In our Stories of Social Change series, we are sharing stories from ThoughtWorkers around the world who have leveraged their skills and experience to build technology that truly impacts people and effects social change. These stories show that technologists are in a unique position to change the world and inspire action in others.
Name: Eduardo Meneses
ThoughtWorks home: Ecuador
Preferred pronouns: he/him
Joined ThoughtWorks: 2016
What brought you to ThoughtWorks?
I don't come from the technology industry; I have always worked with social organizations or in the public sector. I came to ThoughtWorks because I wanted to understand how we can amplify the work of social movements through technology.
How has your work made a positive impact on the world?
I have been working as a leader of social change in ThoughtWorks Ecuador and also pairing as the Global Head of Social Change. I think that the biggest impact we can bring to the tech industry is helping people understand the unique role that technologists have in building an equitable tech future. Thinking about technology not only in a framework of Tech@Core in ThoughtWorks or Tech@Core in business but also as Tech@Core in society has been really interesting for all of us. Technology is more and more at the core of democratic and economic issues, and the technology industry needs to build bridges with social organizations to understand how to contribute to the common good for the whole of society.
Can you tell us about your work with the National Union of Professional Houseworkers (UNTHA) in Ecuador?
In Ecuador, 80% of female domestic workers have suffered from violence or harassment while at work. Many of these women don't have formal contracts, and many begin working as young as 12 years old. The Social Transformation Lab created by ThoughtWorks Quito has built an app to inform houseworkers of their rights and provide legal advice, which we believe will help tens of thousands of women in the country, in partnership with the National Union of Professional Houseworkers and supported by CARE Ecuador and the Interinstitutional Committee for the Defense of Professional Houseworkers Rights.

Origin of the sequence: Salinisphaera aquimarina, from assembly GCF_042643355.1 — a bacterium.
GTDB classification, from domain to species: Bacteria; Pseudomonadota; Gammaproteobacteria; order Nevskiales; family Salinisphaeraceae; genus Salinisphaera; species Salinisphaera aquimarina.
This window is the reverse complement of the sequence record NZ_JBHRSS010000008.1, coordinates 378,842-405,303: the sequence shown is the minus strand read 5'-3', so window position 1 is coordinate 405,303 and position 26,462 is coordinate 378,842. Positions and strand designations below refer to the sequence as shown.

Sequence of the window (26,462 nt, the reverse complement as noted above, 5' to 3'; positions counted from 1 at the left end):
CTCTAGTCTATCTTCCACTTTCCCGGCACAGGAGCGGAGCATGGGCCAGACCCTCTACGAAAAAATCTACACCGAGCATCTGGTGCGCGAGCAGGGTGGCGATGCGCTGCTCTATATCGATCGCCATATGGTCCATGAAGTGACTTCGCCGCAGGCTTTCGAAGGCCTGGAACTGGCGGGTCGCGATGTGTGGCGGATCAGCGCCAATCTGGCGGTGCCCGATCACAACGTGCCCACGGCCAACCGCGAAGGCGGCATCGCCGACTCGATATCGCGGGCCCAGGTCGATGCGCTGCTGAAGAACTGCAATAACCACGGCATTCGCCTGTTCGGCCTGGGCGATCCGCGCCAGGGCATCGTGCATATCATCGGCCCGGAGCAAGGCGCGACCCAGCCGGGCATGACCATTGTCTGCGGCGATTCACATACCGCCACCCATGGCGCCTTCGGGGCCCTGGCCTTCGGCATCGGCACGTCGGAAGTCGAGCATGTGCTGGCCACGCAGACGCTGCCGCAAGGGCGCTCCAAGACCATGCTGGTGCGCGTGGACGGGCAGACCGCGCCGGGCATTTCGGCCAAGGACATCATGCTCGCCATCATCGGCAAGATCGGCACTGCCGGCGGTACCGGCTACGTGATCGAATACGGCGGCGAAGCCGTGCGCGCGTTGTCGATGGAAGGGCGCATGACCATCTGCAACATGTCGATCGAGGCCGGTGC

The first version of the app is already available in the Google Play Store: “TRH UNIDAS." We hope that women will see their rights reinforced by the use of this app, and mainly by the contact that it provides with the UNTHA. Even once this project comes to an end, the strong community that has been formed between ThoughtWorks and UNTHA will continue to thrive.
How does it feel to create technology that makes such a positive impact on people?
It has been one of the most incredible experiences that I have had while working at ThoughtWorks. Seeing how our partnership with UNTHA has been getting stronger beyond the boundaries of our project has really been incredible. Everyone involved in this project has grown and evolved a lot. The team in the Social Change Lab has been incredibly committed to this project and this has created a very strong relationship with the Union.
What sparked your curiosity while you were working on this initiative?
The way in which the women from the Union embraced and felt empowered by the app that we developed has been amazing. We had a big challenge in creating a group formed by technologists whose social background was completely different from the social issues we wanted to address, and the women of the Union who had very limited comprehension of technology. We needed to adapt our language, our methodologies and our traditional way of working to address this challenge. The commitment of every member of the team—from the ThoughtWorks side to the UNTHA side—was so strong that we managed to create a diverse and deeply creative community that resulted in a technological product that goes really beyond what we initially expected.
The members of the UNTHA have made an incredible journey into understanding how they can use technology to empower their Union. Similarly, ThoughtWorkers have developed a new way of understanding the impact that technology can have on society. Today, it is too soon to evaluate the impact that the app will have on society at large, but we can already see how the relationship between the Union, the Labour Minister, and the supporting NGOs is changing due to working together. The use of a horizontal methodology allowed all of the participants to better understand the challenges that professional houseworkers face and we can already see a change in how they have started to evolve their way of working with them.
How can folks inside and outside of ThoughtWorks get involved or contribute to this work?
We have an engagement model in our Social Transformation Lab that allows different levels of contribution. Whether it's being 100% or temporarily staffed on the project, coaching members of the core team, or having a short and informal collaboration, there is a possibility for almost anyone to connect to our projects.